Spend any time on Ottawa roads and you’ve probably become pretty good at dodging the pothole.
It’s one of those sure signs that spring is coming. As the weather thaws, maple syrup starts to run and potholes on city streets open up. As the temperatures go up and down, drivers and cyclists are swerving left and right.
“It’s awful. It’s like skiing downhill slalom style to avoid them,” Ottawa driver Dan Cheesman told CTV News Ottawa on Friday, as he was stuck behind a city of Ottawa crew repairing potholes.
HOW ARE POTHOLES CREATED?
“Potholes are formed when we enter freeze-thaw cycles,” says Bryden Denyes, the city of Ottawa’s area manager – urban roads. “Where we have water infiltrating into the pavement surface; and then, we have warm temperatures in the day, cold temperatures at night – with that freeze-thaw cycle, when traffic – it starts to break asphalt up, and that’s how the potholes form,” he says.
Denyes says Ottawa experiences an average of 79 freeze-thaw cycles over the winter season. That’s a five-year average.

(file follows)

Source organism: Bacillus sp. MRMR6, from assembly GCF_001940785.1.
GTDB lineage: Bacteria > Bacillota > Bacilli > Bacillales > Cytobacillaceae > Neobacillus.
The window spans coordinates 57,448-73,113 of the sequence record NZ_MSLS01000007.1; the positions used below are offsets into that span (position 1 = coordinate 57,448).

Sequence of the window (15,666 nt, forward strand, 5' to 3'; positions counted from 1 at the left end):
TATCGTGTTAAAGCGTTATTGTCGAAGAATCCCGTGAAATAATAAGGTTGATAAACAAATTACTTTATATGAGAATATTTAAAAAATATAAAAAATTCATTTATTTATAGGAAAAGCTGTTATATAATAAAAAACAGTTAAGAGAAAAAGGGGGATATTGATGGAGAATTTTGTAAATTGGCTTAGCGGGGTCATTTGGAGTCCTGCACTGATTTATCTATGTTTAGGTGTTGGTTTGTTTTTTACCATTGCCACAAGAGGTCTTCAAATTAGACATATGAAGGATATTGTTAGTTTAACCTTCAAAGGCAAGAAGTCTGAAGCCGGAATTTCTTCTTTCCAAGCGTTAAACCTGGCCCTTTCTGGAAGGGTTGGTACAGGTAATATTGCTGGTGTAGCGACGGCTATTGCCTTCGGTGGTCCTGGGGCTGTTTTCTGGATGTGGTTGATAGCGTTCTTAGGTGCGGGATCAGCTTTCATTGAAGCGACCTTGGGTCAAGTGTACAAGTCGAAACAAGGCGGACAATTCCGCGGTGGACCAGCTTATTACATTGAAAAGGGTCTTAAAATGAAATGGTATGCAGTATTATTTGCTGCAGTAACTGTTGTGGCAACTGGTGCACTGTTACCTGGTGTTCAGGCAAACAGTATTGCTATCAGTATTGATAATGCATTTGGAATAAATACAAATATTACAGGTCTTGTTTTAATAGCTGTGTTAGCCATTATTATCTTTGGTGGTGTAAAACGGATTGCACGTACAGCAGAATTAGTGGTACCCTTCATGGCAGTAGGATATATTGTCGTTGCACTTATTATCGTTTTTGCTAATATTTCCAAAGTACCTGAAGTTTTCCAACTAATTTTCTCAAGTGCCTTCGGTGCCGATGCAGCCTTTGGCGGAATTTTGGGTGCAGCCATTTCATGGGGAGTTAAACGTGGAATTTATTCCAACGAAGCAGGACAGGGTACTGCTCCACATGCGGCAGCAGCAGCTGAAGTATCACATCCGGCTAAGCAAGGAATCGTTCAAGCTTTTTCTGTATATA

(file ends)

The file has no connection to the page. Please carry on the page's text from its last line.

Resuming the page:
HOW CAN I REPORT THEM?
If there’s a pothole that you keep trying to avoid in your neighbourhood, you can report them to the city by calling 3-1-1 or filling out an online form.
Denyes says repairs are done on a priority basis.
“A higher road classification that sees more traffic would get responded to much quicker, say, than a residential street where it doesn’t have that same traffic volume.”
He adds that crews are working 24 hours a day as busier roads can be better repaired when traffic is lighter.
The city filled 10,523 potholes between Jan. 1 and March 7 this year.
WILL A POTHOLE DAMAGE MY CAR?
Hit a large pothole at full speed and “it can definitely do significant damage to your wheel and tire,” says Nick Direnzo of Dirienzo & Saikaley Automotive Service Specialists.
He says they’ve already seen cars damaged from potholes this year.
“It runs up if you have a good alloy wheel,” he said. “It could be easily from the $500 mark to the $1,000 mark.”